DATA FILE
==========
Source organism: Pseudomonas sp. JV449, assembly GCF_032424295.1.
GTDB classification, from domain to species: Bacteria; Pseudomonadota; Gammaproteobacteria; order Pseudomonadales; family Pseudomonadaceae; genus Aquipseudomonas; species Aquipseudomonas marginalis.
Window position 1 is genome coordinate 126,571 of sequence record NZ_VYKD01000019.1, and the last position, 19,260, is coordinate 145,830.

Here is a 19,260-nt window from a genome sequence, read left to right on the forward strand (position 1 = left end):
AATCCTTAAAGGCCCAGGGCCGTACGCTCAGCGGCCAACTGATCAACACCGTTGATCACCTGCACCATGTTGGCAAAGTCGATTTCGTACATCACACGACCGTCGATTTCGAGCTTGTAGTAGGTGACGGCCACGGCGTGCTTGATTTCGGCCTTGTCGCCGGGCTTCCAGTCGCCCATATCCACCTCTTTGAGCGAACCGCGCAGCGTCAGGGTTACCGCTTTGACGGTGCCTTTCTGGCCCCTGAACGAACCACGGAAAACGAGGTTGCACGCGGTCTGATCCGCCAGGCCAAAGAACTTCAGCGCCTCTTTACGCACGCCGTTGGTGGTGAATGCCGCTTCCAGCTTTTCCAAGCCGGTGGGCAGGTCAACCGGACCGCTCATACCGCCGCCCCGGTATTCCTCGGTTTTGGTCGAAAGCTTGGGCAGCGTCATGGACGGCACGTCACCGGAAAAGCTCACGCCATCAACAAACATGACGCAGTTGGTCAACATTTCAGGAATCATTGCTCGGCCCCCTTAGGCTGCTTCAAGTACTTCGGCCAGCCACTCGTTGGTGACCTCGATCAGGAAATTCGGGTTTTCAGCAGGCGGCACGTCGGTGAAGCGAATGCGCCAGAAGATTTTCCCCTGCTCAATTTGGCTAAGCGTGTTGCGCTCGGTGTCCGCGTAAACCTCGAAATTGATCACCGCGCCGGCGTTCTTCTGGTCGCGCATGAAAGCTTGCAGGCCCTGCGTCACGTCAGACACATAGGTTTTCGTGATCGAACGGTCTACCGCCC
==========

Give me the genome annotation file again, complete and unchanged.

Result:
Source organism: Pseudomonas sp. JV449, assembly GCF_032424295.1.
GTDB classification, from domain to species: Bacteria; Pseudomonadota; Gammaproteobacteria; order Pseudomonadales; family Pseudomonadaceae; genus Aquipseudomonas; species Aquipseudomonas marginalis.
Window position 1 is genome coordinate 126,571 of sequence record NZ_VYKD01000019.1, and the last position, 19,260, is coordinate 145,830.

Here is a 19,260-nt window from a genome sequence, read left to right on the forward strand (position 1 = left end):
AATCCTTAAAGGCCCAGGGCCGTACGCTCAGCGGCCAACTGATCAACACCGTTGATCACCTGCACCATGTTGGCAAAGTCGATTTCGTACATCACACGACCGTCGATTTCGAGCTTGTAGTAGGTGACGGCCACGGCGTGCTTGATTTCGGCCTTGTCGCCGGGCTTCCAGTCGCCCATATCCACCTCTTTGAGCGAACCGCGCAGCGTCAGGGTTACCGCTTTGACGGTGCCTTTCTGGCCCCTGAACGAACCACGGAAAACGAGGTTGCACGCGGTCTGATCCGCCAGGCCAAAGAACTTCAGCGCCTCTTTACGCACGCCGTTGGTGGTGAATGCCGCTTCCAGCTTTTCCAAGCCGGTGGGCAGGTCAACCGGACCGCTCATACCGCCGCCCCGGTATTCCTCGGTTTTGGTCGAAAGCTTGGGCAGCGTCATGGACGGCACGTCACCGGAAAAGCTCACGCCATCAACAAACATGACGCAGTTGGTCAACATTTCAGGAATCATTGCTCGGCCCCCTTAGGCTGCTTCAAGTACTTCGGCCAGCCACTCGTTGGTGACCTCGATCAGGAAATTCGGGTTTTCAGCAGGCGGCACGTCGGTGAAGCGAATGCGCCAGAAGATTTTCCCCTGCTCAATTTGGCTAAGCGTGTTGCGCTCGGTGTCCGCGTAAACCTCGAAATTGATCACCGCGCCGGCGTTCTTCTGGTCGCGCATGAAAGCTTGCAGGCCCTGCGTCACGTCAGACACATAGGTTTTCGTGATCGAACGGTCTACCGCCC